Last week, I attended a special luncheon for a women’s Bible study group I’m involved in. The speaker focused on Hospitality, and I gleaned so many thoughts and ideas from what she said.
However, one thing she mentioned right near the end has really stuck with me.
She shared her thoughts about hospitality towards OUR OWN IMMEDIATE FAMILY — which is not something we often include in the concept of hospitality.
Normally (at least in my mind) we envision hospitality to be outward acts of kindness to others — inviting friends over for a meal, bringing cookies to new neighbors, asking a coworker to join the gym with you, seeking out strangers to invite to a church function, hosting the holiday festivities at your house, etc. etc.
Even the dictionary defines Hospitality in that way.
I know I rarely consider the concept of “hospitality” when it comes to Dave or our children… after all, I do the things I do to care for them simply because I’m their mom/wife and that’s what moms and wives do.
I prepare and serve their food.
I wash all their clothing and linens.
I keep their spaces clean and orderly.
I entertain them with games, books, and fun activities.
I try to assure they are happy, comfortable, and content.
But isn’t THAT exactly what hospitality is too!?!
I think the main difference in our hospitality towards “outsiders” and our hospitality towards our own immediate family members is simply OUR attitudes!
When we serve others, we are usually much more conscious about anything and everything we can do to make their time with us more enjoyable, more relaxing, more comfortable, more satisfying, etc.
We go out of our way to help them.
We bend over backwards to find them the things they need.
We give them our full attention when they are in our home.
We take an interest in their interests.
But what about with our own families?
What if we didn’t grumble about the balled up socks in the laundry basket and the rocks in every single pair of pants pockets, but instead shrugged it off and appreciated the fact that the kids actually put their clothes in the hamper to begin with?
What if we didn’t lament the fact that we had to make dinner, yet again, for little people (or big people) who don’t appreciate the time and effort that went into preparing the meal, but instead joyfully prepared food to feed the people we love?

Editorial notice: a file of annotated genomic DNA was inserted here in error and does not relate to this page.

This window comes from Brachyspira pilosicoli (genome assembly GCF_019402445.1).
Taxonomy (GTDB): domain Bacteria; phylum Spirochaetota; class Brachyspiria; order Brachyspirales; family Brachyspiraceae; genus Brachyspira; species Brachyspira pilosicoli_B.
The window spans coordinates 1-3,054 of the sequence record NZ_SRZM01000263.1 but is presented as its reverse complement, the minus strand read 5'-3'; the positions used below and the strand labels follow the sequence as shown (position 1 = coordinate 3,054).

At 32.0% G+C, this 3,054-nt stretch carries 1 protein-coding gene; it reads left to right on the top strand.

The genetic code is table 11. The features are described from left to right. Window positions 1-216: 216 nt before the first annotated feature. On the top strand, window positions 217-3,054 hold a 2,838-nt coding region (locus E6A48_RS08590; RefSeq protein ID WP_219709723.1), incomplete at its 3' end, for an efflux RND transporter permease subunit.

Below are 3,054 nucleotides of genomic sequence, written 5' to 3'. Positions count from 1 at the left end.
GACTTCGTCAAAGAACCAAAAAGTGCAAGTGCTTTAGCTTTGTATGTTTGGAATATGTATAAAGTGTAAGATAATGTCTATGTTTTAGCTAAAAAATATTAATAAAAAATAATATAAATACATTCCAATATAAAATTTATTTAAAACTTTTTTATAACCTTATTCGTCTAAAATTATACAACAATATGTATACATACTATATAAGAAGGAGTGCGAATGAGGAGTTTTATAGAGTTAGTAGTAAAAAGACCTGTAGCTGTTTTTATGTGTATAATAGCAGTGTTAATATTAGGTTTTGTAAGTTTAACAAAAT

What if we didn’t groan and complain about the fingerprints ALL over the windows, the pee splatters ALL over the toilet, and the toys strewn ALL over the floor, but instead willingly cleaned up the messes with a thankful heart for all the messy people in our lives?
What if we didn’t sigh when our family members asked us for a favor, but instead happily granted their requests without a second thought?
What if we didn’t scroll through our text messages or emails while our children or spouse tell us a story about something that happened during the day, but instead gave them our FULL attention and even ask probing questions to learn more?
What if we didn’t argue and fight with a stubborn child, but instead said “yes” to their request for one more drink of water, one more book, one more song, and one more kiss before bed?
What if we didn’t criticize or make snide remarks when a family member “pushes our buttons”, but instead resisted the temptation to lash out and calmly changed the subject or walked away?
What if we didn’t roll our eyes when asked to do something for the millionth time, but instead went out of our way to fulfill (and even anticipate) needs before we were asked?
What if we didn’t give into the sarcasm that so easily rolls off our tongues, but instead spoke kind and encouraging words?
What if we didn’t ignore those living within the same 4 walls as us, but instead acknowledged their presence and actually looked for ways to initiate interaction?
Yes I know – this is a bit (or maybe a lot) idealistic!
You are probably rolling your eyes — I get it, and I understand!
I certainly do NOT expect us to treat our immediate family members as esteemed guests every moment of every day. That’s too much pressure and work for us, and it’s doing our children a disservice by waiting on them day and night.
However, what if we simply had a better ATTITUDE about the various ways we already serve our family each day?
Can you even comprehend how many divorces would be avoided, how many cases of depression and anxiety would be reversed, how many children would be happy and thriving, and how many family counselors would be out of business if we simply treated our immediate family members like we treated the guests we bring into our homes?
It’s such a simple concept, but definitely not easy to do!
This paradigm shift will not happen over night — but I for one have made it my goal to consider this concept every single day.
My goal is not to wait on my family members every hour of the day, but simply to change my attitude toward the work I do in and around my home and how “hospitable” I am to the people I love most.
An attitude of hospitality towards immediate family members is not always realistic or doable – but it’s certainly worth a try!
After all, what’s the worst that can happen?!
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